So sometimes I sit down at my computer and think, OK, let’s start improving my mixing. I open up a track and then start going through the process. And then I get bored. Trying to optimise a track that already exists at some level bores the shit out of me. It feels too much like work. It is incredibly time-consuming and detail-oriented. Within 10 minutes of starting I am checking Facebook or surfing the web.

I like playing guitar and creating music. I don’t like cleaning up tracks and mixing.

So that’s why Glowbugs will remain as it is and why I will never again by Computer Music magazine.


Polar Bears of Helsinki

So,  here we are… 2013 and all that.

The last few weeks have been mainly taken up with upping sticks from Scottsdale, Arizona (in the middle of the desert) to Helsinki, Finland (in the middle of the sub-Arctic winter). It is dark, freezing and frankly has been a tough experience all round. Major culture shock for us and the kids. We’ll adjust, but these first couple of weeks have been a grind.

I have also had to say goodbye to my guitars for a few weeks. They’re on the way from the US in an air shipment that arrives on Monday. But I was reunited with my old 1994 vintage (?) Japanese Strat! It has spent the last two years in a mate’s basement. I cracked the case, picked it up and although the trussrod clearly needs tightening it is in really good shape. It was even in tune!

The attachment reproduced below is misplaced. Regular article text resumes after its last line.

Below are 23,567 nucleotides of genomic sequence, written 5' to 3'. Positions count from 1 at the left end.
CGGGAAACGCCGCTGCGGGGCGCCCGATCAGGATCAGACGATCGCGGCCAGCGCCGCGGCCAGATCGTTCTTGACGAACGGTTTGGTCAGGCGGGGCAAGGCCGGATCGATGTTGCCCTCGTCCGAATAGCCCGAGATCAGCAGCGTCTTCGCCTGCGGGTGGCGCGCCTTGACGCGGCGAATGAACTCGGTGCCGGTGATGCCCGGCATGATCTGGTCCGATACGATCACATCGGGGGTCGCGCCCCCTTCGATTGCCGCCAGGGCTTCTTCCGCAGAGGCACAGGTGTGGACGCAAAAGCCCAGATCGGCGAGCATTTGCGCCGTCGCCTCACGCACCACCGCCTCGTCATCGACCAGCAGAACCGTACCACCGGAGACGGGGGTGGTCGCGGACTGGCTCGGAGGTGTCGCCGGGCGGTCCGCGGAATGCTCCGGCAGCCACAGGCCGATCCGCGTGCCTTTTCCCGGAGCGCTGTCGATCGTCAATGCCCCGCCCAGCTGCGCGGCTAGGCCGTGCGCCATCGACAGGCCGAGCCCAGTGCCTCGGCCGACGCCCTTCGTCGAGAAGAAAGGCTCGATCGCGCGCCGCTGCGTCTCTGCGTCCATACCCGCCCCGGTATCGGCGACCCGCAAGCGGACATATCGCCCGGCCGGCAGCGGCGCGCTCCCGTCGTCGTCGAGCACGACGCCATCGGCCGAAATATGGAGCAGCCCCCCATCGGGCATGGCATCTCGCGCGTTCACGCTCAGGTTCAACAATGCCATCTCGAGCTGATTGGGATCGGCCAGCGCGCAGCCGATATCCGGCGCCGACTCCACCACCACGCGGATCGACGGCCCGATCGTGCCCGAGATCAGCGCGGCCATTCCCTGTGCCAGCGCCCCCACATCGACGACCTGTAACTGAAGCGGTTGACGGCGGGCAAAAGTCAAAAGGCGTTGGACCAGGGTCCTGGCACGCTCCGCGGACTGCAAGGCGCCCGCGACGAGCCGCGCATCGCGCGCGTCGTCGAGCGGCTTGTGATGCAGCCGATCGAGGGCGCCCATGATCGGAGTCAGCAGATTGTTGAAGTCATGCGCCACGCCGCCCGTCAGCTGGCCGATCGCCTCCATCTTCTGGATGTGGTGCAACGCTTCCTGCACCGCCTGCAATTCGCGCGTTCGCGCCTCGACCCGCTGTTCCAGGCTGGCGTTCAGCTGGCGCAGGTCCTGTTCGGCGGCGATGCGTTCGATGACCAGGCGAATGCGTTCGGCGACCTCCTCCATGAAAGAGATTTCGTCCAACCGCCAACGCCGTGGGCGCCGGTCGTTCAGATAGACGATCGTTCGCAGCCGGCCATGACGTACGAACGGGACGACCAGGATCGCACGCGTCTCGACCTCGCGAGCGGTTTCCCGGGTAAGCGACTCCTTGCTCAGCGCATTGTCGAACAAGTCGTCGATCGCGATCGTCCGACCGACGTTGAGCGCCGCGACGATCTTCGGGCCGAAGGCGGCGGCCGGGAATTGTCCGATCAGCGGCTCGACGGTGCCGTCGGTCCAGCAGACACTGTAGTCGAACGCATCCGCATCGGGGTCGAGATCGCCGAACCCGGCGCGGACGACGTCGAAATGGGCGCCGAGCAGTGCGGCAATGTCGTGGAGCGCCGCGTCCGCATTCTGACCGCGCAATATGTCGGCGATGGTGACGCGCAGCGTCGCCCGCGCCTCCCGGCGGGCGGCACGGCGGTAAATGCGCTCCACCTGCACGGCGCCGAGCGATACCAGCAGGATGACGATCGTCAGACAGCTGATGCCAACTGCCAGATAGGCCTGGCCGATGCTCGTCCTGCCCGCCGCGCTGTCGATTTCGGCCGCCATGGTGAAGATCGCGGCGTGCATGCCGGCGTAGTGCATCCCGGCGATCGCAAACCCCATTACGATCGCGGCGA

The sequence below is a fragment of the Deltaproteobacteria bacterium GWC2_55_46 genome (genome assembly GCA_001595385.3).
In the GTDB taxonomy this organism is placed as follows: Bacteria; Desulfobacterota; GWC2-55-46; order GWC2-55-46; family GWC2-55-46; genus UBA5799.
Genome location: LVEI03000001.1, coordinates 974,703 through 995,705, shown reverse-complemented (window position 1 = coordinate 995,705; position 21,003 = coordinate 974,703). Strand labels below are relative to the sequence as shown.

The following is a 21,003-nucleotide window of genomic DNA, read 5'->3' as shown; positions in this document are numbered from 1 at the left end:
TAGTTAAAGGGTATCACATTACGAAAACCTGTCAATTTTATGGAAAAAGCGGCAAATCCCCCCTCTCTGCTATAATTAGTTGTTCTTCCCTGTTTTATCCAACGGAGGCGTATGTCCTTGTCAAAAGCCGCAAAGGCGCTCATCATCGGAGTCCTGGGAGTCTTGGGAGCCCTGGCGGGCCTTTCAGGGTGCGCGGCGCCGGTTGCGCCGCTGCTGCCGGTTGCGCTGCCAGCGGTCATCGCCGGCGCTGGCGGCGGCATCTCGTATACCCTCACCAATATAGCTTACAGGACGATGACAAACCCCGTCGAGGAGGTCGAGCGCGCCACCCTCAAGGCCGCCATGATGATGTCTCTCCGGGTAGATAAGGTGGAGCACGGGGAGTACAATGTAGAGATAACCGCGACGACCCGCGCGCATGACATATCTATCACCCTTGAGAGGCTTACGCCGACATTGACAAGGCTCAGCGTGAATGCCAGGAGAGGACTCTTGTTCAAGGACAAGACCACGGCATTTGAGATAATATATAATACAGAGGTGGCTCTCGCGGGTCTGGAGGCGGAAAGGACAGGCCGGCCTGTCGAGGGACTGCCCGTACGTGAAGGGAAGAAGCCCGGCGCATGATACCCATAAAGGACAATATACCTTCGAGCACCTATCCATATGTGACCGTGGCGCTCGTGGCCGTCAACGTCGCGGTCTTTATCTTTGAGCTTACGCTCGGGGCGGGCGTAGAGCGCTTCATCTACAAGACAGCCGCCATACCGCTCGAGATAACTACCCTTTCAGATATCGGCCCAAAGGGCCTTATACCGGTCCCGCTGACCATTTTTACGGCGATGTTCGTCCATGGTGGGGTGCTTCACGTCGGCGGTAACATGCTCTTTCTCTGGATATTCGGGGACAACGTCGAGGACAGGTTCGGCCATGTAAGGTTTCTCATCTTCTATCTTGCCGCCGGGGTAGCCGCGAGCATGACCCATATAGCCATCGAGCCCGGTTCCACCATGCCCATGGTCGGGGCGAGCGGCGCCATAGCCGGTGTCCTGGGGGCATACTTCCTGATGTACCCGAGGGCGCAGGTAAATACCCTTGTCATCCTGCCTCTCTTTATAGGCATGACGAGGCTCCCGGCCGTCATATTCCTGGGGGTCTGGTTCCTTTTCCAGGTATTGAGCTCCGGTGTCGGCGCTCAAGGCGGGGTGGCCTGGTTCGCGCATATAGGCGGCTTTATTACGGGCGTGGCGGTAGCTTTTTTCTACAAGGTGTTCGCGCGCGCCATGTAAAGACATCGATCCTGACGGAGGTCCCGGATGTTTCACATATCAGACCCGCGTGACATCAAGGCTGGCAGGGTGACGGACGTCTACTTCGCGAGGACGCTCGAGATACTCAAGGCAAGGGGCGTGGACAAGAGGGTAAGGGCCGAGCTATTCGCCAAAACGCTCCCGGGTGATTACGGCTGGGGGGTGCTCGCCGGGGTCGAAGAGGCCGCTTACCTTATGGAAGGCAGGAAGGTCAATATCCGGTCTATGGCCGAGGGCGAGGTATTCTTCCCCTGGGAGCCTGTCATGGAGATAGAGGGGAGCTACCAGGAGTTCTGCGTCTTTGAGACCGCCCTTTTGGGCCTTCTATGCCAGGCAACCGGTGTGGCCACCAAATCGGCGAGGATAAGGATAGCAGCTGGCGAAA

Sadly, I won’t be doing anything musical for several weeks or even months yet. The immediate priority has been getting us and the kids over jetlag That’s just about done. The second priority is to organize our living arrangements. In Scottsdale we had a 120 square meter, three bedroom, two bath apartment. In Helsinki we have a 58 square meter one bedroom flat. In the long run we need to move out of the city and get more space, but we probably won’t be able to do that for a year or so. So we have a lot of organizing to do.

When the dust has finally settled (around Easter?) I’ll really be looking forward to playing guitar and writing some more songs.

ATG Live And Unedited from a Pub in San Diego Airport

Yeah that’s me in the middle in the shiny suit saying “You know if you hurry you could get a haircut” to the muppet on the right.

I really don’t have much to write about at the moment, but I find myself with time on my hands and alcohol on the brain at the airport in San Diego, way to early too early for my flight home to Phoenix and I realize that I haven’t written anything for a while. So I figured I’d just ramble a little.